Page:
In brief: In 1950s Hollywood, Louise Wilde inherits the estate of a screenwriter she barely knows. But on entering Florrie’s apartment, she sees a picture of her mother. What is the link between them all?
The good: Fascinating look at two golden eras – 1950s Hollywood and 1920s America.
The not-so-good: Very, very sad at some points.
Why I chose it: I enjoy golden era Hollywood novels, plus a cross-country trip in a Model T Ford intrigued me. Thanks Allen & Unwin for the copy!
Publisher: Allison & Busby
Rating: 9.5 out of 10
I am a total sucker of novels set in old school Hollywood and America in the 1920s. Combine the two together, add in a vintage car and you have a book that it perfect for me. Woman Enters Left also throws into the mix a nasty occupational hazard, the fun of a road trip and the agony of a one-sided love. Then just when I think I couldn’t have any more favourites combined, there are excerpts of screenplays, diaries and letters. Needless to say, I loved Woman Enters Left. It was a lot deeper emotionally than I expected, with some very sad moments between characters and also posed several questions related to love, loss and secrets.
The story is a dual narrative across two historic time periods. The first is 1950s Hollywood. Louise Wilde is a firm B-grade movie star who isn’t getting the roles she wants. She’s sick of singing and tap-dancing in films and longs for something more serious. Louise rejects her latest role (small town girl who fills in for a Vegas showgirl friend) and decides to take to the road. She leaves behind her husband, searching for something fuzzy that was briefly remembered when she saw the picture of her mother in Florence Daniels’ apartment. It’s a road trip to find her former self, make sense of her past and reconcile with the difficulties of her present. (Also, as a movie star on the run, she can finally eat hamburgers and cake). Running in parallel as Louise heads east is the story of Florrie and Ethel (Louise’s mother) heading west. Florrie wants to become a screenwriter as it offers a steady salary and the chance to be recognised. Ethel just wants to reunite with her husband and daughter in Nevada after he left her a note saying he wanted a divorce. It’s a clunky journey in a Model T Ford (possibly the most difficult car to drive!) both mechanically and emotionally for the pair. Florrie and Ethel, once the best of friends, now hide a number of secrets from each other. As they make their way slowly on a shoestring, they rediscover their friendship. However, this serves to push the oldest, deepest secrets to the surface as Florrie and Ethel struggle with their emotions.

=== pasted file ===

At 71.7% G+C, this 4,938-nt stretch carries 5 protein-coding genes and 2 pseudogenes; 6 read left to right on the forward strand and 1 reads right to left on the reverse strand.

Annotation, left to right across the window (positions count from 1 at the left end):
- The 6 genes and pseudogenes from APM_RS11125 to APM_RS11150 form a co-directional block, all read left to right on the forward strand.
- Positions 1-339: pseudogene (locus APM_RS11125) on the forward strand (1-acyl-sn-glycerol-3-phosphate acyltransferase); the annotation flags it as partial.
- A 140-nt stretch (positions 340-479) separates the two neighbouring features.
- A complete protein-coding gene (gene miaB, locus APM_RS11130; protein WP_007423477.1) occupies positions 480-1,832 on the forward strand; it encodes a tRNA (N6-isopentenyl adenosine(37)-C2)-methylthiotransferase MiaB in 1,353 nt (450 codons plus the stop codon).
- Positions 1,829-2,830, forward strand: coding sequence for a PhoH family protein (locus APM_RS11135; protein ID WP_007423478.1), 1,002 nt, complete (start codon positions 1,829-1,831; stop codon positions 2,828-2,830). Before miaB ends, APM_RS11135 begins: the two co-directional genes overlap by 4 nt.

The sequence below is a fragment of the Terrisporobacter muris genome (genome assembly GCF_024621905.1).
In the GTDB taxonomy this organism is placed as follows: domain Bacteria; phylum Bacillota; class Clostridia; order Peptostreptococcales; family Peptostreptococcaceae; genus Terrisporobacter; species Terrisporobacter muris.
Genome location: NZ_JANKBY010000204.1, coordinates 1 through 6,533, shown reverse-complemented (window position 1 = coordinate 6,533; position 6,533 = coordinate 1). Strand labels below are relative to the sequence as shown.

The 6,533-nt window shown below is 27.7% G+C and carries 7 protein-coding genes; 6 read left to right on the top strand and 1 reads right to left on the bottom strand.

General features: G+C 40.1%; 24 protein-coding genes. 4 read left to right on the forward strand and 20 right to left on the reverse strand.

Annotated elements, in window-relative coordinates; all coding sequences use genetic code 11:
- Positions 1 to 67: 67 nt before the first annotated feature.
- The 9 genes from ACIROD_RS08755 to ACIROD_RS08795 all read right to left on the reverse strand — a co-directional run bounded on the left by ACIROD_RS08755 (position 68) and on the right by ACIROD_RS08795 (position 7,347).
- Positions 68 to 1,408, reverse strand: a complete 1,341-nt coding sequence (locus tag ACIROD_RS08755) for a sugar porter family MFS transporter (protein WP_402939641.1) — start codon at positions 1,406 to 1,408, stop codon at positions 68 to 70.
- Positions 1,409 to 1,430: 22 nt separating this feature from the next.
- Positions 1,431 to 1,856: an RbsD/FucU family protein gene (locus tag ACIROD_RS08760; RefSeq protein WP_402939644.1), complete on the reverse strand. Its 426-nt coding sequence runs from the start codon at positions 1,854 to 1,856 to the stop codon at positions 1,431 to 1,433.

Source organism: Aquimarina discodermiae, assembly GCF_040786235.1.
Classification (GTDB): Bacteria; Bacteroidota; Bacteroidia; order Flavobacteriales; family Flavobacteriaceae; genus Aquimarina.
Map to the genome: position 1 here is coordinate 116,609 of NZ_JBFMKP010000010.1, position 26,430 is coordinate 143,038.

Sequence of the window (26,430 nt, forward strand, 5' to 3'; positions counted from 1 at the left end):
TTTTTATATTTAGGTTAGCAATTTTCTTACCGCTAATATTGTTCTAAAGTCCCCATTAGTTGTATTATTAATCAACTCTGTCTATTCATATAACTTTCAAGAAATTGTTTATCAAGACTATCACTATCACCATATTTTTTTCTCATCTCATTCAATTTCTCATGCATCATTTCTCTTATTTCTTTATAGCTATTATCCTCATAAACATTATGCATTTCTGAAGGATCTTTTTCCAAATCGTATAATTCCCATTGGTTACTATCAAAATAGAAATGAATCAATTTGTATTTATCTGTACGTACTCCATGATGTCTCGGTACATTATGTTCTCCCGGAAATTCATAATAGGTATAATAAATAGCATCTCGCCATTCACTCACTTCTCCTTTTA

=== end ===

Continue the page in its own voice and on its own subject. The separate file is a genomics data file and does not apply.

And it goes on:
Woman Enters Left at first seems relatively simple as a story of two road trips but it covers issues of the respective time periods and those that are timeless. There is insight into the studio system of Hollywood (where actors were contracted to a studio and told what they will be acting in) and into the fear of Communism and those who are expressing anti-American views. The Korean War and aftereffects are also explored through the eyes of Louise’s husband. For Florrie and Ethel, the aftereffects of their war effort also packs the strongest emotional punch I’ve read of recent times. (I’m not giving away spoilers here, I want the reader to feel the same ‘Oh. No.’ moment!) Florrie also has the difficulty of trying to hide her feelings, which do not conform to the societal norms of the 1920s. Ethel is also deeply worried about being a divorcee and what that will mean for her and access to her daughter. Worry is a strong theme throughout the novel – of what others think, of what others expect. Can the characters develop strength to break through the barriers of society and hold their heads high?
I devoured this book in just a couple of days, as I felt incredibly invested in the stories of these women. It’s an emotional read where you can’t help but be on Louise, Florrie and Ethel’s sides as they fight to be individuals in a restricted time for women.